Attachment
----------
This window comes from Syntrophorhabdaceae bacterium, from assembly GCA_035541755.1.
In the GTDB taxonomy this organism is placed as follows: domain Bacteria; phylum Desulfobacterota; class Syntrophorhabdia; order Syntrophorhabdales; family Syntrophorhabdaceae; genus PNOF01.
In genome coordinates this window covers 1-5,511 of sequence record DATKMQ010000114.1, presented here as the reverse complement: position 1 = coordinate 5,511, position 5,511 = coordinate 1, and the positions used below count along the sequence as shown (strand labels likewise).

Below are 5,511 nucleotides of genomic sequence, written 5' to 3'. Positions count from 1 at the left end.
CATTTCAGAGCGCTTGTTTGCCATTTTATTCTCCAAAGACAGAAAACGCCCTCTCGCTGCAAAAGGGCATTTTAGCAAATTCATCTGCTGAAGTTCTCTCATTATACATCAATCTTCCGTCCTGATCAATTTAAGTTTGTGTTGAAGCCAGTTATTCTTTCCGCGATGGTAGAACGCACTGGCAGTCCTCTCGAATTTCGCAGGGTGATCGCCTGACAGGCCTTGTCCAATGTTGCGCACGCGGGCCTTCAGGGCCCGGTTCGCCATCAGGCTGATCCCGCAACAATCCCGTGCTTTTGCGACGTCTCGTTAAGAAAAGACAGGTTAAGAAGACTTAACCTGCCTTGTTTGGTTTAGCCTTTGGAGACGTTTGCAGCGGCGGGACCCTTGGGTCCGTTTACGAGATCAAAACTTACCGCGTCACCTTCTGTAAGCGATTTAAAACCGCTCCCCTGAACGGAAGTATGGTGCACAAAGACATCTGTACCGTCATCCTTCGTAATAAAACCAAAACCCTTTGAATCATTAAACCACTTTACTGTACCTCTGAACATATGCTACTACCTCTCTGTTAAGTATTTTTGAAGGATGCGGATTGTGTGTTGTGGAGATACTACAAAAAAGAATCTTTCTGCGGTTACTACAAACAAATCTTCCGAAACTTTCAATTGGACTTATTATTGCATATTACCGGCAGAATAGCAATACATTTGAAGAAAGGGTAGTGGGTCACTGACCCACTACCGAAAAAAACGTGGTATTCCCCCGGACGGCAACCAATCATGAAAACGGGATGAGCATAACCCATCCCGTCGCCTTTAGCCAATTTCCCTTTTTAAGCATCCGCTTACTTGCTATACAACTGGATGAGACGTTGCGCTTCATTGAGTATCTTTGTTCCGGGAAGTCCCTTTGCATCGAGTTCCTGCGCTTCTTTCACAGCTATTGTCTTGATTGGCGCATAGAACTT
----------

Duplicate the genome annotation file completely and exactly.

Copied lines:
This window comes from Syntrophorhabdaceae bacterium, from assembly GCA_035541755.1.
In the GTDB taxonomy this organism is placed as follows: domain Bacteria; phylum Desulfobacterota; class Syntrophorhabdia; order Syntrophorhabdales; family Syntrophorhabdaceae; genus PNOF01.
In genome coordinates this window covers 1-5,511 of sequence record DATKMQ010000114.1, presented here as the reverse complement: position 1 = coordinate 5,511, position 5,511 = coordinate 1, and the positions used below count along the sequence as shown (strand labels likewise).

Below are 5,511 nucleotides of genomic sequence, written 5' to 3'. Positions count from 1 at the left end.
CATTTCAGAGCGCTTGTTTGCCATTTTATTCTCCAAAGACAGAAAACGCCCTCTCGCTGCAAAAGGGCATTTTAGCAAATTCATCTGCTGAAGTTCTCTCATTATACATCAATCTTCCGTCCTGATCAATTTAAGTTTGTGTTGAAGCCAGTTATTCTTTCCGCGATGGTAGAACGCACTGGCAGTCCTCTCGAATTTCGCAGGGTGATCGCCTGACAGGCCTTGTCCAATGTTGCGCACGCGGGCCTTCAGGGCCCGGTTCGCCATCAGGCTGATCCCGCAACAATCCCGTGCTTTTGCGACGTCTCGTTAAGAAAAGACAGGTTAAGAAGACTTAACCTGCCTTGTTTGGTTTAGCCTTTGGAGACGTTTGCAGCGGCGGGACCCTTGGGTCCGTTTACGAGATCAAAACTTACCGCGTCACCTTCTGTAAGCGATTTAAAACCGCTCCCCTGAACGGAAGTATGGTGCACAAAGACATCTGTACCGTCATCCTTCGTAATAAAACCAAAACCCTTTGAATCATTAAACCACTTTACTGTACCTCTGAACATATGCTACTACCTCTCTGTTAAGTATTTTTGAAGGATGCGGATTGTGTGTTGTGGAGATACTACAAAAAAGAATCTTTCTGCGGTTACTACAAACAAATCTTCCGAAACTTTCAATTGGACTTATTATTGCATATTACCGGCAGAATAGCAATACATTTGAAGAAAGGGTAGTGGGTCACTGACCCACTACCGAAAAAAACGTGGTATTCCCCCGGACGGCAACCAATCATGAAAACGGGATGAGCATAACCCATCCCGTCGCCTTTAGCCAATTTCCCTTTTTAAGCATCCGCTTACTTGCTATACAACTGGATGAGACGTTGCGCTTCATTGAGTATCTTTGTTCCGGGAAGTCCCTTTGCATCGAGTTCCTGCGCTTCTTTCACAGCTATTGTCTTGATTGGCGCATAGAACTT